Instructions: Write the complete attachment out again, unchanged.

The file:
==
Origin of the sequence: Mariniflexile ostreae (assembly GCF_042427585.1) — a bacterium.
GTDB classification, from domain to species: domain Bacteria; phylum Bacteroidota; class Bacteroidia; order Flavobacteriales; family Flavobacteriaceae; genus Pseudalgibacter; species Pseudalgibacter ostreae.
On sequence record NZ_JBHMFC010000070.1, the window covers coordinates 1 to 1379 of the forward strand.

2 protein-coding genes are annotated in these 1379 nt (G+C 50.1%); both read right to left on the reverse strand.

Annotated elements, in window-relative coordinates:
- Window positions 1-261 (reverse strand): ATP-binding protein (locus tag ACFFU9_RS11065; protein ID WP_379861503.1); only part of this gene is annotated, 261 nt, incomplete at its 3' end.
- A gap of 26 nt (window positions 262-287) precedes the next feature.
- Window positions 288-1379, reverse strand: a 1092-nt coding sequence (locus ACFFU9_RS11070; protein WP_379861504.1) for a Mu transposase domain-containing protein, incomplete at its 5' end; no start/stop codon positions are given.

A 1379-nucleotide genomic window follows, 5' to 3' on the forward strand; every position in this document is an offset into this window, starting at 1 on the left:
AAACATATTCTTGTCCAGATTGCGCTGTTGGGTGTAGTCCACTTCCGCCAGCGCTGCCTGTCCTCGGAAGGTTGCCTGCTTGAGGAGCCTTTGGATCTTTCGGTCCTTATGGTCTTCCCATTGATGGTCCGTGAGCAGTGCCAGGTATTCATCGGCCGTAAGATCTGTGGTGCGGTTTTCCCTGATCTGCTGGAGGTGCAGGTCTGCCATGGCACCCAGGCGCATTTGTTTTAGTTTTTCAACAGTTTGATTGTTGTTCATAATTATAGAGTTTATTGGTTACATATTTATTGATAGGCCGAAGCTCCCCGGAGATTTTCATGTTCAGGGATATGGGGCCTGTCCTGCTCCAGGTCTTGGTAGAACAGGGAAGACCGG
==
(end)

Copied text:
Origin of the sequence: Mariniflexile ostreae (assembly GCF_042427585.1) — a bacterium.
GTDB classification, from domain to species: domain Bacteria; phylum Bacteroidota; class Bacteroidia; order Flavobacteriales; family Flavobacteriaceae; genus Pseudalgibacter; species Pseudalgibacter ostreae.
On sequence record NZ_JBHMFC010000070.1, the window covers coordinates 1 to 1379 of the forward strand.

2 protein-coding genes are annotated in these 1379 nt (G+C 50.1%); both read right to left on the reverse strand.

Annotated elements, in window-relative coordinates:
- Window positions 1-261 (reverse strand): ATP-binding protein (locus tag ACFFU9_RS11065; protein ID WP_379861503.1); only part of this gene is annotated, 261 nt, incomplete at its 3' end.
- A gap of 26 nt (window positions 262-287) precedes the next feature.
- Window positions 288-1379, reverse strand: a 1092-nt coding sequence (locus ACFFU9_RS11070; protein WP_379861504.1) for a Mu transposase domain-containing protein, incomplete at its 5' end; no start/stop codon positions are given.

A 1379-nucleotide genomic window follows, 5' to 3' on the forward strand; every position in this document is an offset into this window, starting at 1 on the left:
AAACATATTCTTGTCCAGATTGCGCTGTTGGGTGTAGTCCACTTCCGCCAGCGCTGCCTGTCCTCGGAAGGTTGCCTGCTTGAGGAGCCTTTGGATCTTTCGGTCCTTATGGTCTTCCCATTGATGGTCCGTGAGCAGTGCCAGGTATTCATCGGCCGTAAGATCTGTGGTGCGGTTTTCCCTGATCTGCTGGAGGTGCAGGTCTGCCATGGCACCCAGGCGCATTTGTTTTAGTTTTTCAACAGTTTGATTGTTGTTCATAATTATAGAGTTTATTGGTTACATATTTATTGATAGGCCGAAGCTCCCCGGAGATTTTCATGTTCAGGGATATGGGGCCTGTCCTGCTCCAGGTCTTGGTAGAACAGGGAAGACCGG